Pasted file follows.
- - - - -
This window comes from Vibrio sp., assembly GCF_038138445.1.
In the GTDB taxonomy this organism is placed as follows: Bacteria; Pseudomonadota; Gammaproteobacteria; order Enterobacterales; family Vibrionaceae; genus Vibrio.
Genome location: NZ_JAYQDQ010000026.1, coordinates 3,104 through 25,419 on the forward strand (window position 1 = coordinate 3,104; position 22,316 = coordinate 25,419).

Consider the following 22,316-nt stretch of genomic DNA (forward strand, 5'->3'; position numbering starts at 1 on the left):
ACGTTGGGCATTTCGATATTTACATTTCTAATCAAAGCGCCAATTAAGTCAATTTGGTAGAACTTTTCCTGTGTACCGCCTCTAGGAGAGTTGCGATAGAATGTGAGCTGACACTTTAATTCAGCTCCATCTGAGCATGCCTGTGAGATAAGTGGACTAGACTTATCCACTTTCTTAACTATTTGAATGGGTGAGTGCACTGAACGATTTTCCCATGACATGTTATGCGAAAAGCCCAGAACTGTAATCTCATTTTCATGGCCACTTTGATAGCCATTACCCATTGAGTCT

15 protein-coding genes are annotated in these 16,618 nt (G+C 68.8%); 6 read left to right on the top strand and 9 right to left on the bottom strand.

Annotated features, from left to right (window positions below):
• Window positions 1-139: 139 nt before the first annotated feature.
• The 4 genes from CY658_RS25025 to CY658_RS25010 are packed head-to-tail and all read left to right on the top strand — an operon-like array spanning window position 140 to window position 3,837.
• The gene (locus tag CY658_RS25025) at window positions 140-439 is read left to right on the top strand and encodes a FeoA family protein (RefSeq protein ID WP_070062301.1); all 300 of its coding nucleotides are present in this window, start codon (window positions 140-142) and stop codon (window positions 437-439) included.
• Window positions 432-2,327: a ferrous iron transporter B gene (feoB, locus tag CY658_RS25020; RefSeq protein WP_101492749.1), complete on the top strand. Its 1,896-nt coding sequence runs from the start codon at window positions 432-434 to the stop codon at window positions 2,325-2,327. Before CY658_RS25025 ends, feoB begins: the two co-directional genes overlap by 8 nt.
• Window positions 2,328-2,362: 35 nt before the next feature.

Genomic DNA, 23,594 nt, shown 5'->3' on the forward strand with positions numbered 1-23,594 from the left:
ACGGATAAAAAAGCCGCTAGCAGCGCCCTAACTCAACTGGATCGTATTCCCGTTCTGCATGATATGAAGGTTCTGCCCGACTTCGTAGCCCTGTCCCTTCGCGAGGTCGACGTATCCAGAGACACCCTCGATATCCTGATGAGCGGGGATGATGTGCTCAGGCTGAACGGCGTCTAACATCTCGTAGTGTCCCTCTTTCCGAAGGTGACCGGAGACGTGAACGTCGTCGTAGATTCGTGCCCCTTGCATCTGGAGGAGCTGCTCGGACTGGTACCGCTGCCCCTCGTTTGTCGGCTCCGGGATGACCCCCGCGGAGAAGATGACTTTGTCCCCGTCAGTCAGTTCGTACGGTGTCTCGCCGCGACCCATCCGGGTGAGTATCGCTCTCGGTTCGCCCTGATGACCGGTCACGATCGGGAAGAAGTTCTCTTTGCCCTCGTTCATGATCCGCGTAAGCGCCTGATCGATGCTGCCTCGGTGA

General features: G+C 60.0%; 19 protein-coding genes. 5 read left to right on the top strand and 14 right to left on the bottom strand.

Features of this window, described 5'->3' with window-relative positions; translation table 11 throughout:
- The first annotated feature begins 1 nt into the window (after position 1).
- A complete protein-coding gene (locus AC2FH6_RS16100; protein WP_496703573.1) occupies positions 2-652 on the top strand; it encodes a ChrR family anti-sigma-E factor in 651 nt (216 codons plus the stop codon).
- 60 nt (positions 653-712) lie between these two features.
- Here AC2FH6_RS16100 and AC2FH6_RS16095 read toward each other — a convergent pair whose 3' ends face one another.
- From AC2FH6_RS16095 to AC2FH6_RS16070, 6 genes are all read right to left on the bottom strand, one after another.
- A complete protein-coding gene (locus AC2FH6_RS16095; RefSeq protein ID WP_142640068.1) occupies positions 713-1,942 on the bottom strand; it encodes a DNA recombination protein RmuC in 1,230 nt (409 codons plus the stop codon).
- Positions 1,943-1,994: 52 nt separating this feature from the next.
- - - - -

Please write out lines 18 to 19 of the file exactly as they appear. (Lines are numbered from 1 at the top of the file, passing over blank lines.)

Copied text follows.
- A complete protein-coding gene (locus AC2FH6_RS16100; protein WP_496703573.1) occupies positions 2-652 on the top strand; it encodes a ChrR family anti-sigma-E factor in 651 nt (216 codons plus the stop codon).
- 60 nt (positions 653-712) lie between these two features.